Too often people need more hours in a day. The lists of tasks that need to be completed grow rather than shrink in size, especially when you are the central decision-maker for a school. Meetings, interruptions and office politics eat away at your time. Here are five ways some of the country’s top executives manage their time to increase productivity.
Ways to increase productivity
- Reduce meeting times
How many times have you been stuck in an hour-long meeting that could have been completed in 20 minutes? Probably too many. If you were to reduce one hour-long meeting request per day by just 25% you would gain back hours of usable work time per month. Some go even further than that.
Gary E. McCullough, former U.S. Army captain and CEO of Career Education Corp., said in a 2009 interview with the New York Times, "If they say an hour, we cut it in half. If they say 30 minutes, we cut it to 15, because it forces people to be clearer and more concise. By doing that, I’m able to cram a number of things into the day and move people in and out more effectively and more efficiently.
- Keep focus on your mission
Google’s Executive Chairman Eric Schmidt said, “I keep things focused. The speech I give every day is: 'This is what we do. Is what we are doing consistent with that, and can it change the world?’”
Almost universally this piece of advice is given by top CEOs. Many details come up that distract from the core of why tasks need to be done. That’s why good leaders keep the mission front and center so everyone from the top down know what they are working toward.
Jared Smith, the cofounder of Qualtrics, said of Schmidt, “A simple thing he taught me: When you are in a meeting, be very careful what you comment on, because if you say too much, people won’t know what’s important.”
- Let others develop ownership
Telling someone what to work on and exactly how to do it isn’t always the most efficient use of time. Often that can lead to employees not voicing their opinions or thoughts about how to do the job better. Inviting discussion on the way something could be handled and even the time frame in which the desired result can be achieved helps give the sense of ownership on the product which produces better overall results.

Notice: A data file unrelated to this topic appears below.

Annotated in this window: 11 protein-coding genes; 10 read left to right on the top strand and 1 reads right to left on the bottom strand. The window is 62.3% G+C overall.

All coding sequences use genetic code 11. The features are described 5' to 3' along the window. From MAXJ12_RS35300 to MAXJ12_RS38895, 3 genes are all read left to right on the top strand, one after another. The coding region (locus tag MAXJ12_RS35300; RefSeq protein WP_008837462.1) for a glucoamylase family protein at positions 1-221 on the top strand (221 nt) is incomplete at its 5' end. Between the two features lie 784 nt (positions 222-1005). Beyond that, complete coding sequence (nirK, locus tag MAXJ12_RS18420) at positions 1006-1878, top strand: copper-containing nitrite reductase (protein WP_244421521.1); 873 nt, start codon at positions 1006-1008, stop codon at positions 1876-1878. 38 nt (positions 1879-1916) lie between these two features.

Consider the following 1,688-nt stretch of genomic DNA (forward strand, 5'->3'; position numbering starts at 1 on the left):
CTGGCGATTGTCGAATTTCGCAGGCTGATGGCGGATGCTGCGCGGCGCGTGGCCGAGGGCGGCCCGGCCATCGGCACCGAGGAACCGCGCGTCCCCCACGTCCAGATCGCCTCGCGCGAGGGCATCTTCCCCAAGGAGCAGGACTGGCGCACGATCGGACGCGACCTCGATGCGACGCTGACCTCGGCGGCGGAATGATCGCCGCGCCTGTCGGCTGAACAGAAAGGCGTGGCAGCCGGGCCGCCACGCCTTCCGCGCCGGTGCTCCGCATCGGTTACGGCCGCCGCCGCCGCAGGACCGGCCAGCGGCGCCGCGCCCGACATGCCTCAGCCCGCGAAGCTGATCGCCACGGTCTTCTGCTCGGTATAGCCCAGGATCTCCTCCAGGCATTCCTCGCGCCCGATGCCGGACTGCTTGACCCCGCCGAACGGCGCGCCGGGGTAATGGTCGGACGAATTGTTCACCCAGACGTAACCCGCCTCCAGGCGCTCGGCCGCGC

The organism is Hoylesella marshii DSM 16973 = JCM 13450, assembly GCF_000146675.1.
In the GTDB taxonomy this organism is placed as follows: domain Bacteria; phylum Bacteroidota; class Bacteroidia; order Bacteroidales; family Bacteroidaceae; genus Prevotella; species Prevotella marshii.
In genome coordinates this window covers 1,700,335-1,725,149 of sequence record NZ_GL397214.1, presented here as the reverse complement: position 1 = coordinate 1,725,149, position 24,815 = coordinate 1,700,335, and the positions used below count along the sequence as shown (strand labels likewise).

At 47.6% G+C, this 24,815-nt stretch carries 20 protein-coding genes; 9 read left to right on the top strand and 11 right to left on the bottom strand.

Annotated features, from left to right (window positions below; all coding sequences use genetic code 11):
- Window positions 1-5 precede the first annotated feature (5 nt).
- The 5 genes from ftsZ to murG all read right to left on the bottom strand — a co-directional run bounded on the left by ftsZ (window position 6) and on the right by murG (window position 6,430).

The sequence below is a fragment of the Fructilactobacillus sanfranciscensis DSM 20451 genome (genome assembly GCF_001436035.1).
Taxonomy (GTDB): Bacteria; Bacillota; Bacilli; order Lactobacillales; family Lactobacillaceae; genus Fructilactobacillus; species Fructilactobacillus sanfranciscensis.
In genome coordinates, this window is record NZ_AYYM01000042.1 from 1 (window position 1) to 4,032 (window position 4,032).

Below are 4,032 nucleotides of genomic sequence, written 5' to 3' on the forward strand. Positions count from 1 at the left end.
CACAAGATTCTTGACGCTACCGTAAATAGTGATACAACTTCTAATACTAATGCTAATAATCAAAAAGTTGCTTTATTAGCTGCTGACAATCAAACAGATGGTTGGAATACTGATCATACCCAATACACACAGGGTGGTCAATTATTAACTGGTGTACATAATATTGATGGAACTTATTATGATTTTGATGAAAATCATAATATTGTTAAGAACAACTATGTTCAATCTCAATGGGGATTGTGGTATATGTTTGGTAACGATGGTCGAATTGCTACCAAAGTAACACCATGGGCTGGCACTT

Former executive for Fidelity and MFS Investment Management, Bob Pozen said in the Harvard Business Review, “At the end of a meeting I will always ask, “What are the to-dos, who’s going to take care of them, and when will they be delivered?” I want the participants to agree on the deliverables and to set their own timetable. Then they will have an ownership interest in the follow-up, rather than just going along with my directions. And they often select a more aggressive timetable than I would have had the nerve to suggest.”
- Work backwards from your goals
When Founder and CEO of Amazon Jeff Bezos was asked what his headcount goal was for the Washington Post he said, “There are no extra points in business for growing headcount. The goal is not to grow headcount; the goal is to serve readers, and then you work backward from there.”
Knowing what the goal is an essential part of achieving it. Keeping all of your employees focused on where you want to be will help everyone work toward a single-unified message.
- Be open to new ideas
Innovation is key to growth and survival in any business or service. Rarely do the best ideas come from only one person. Even Einstein took a job in a Swiss patent office with a former classmate where the repeated discussions about the Theory of Relativity finally produced the breakthrough he needed.
Keeping an open environment in which employees are encouraged to voice their ideas or ways to stay current in the market can make not only for a more enjoyable work experience, but strengthen the overall management you provide.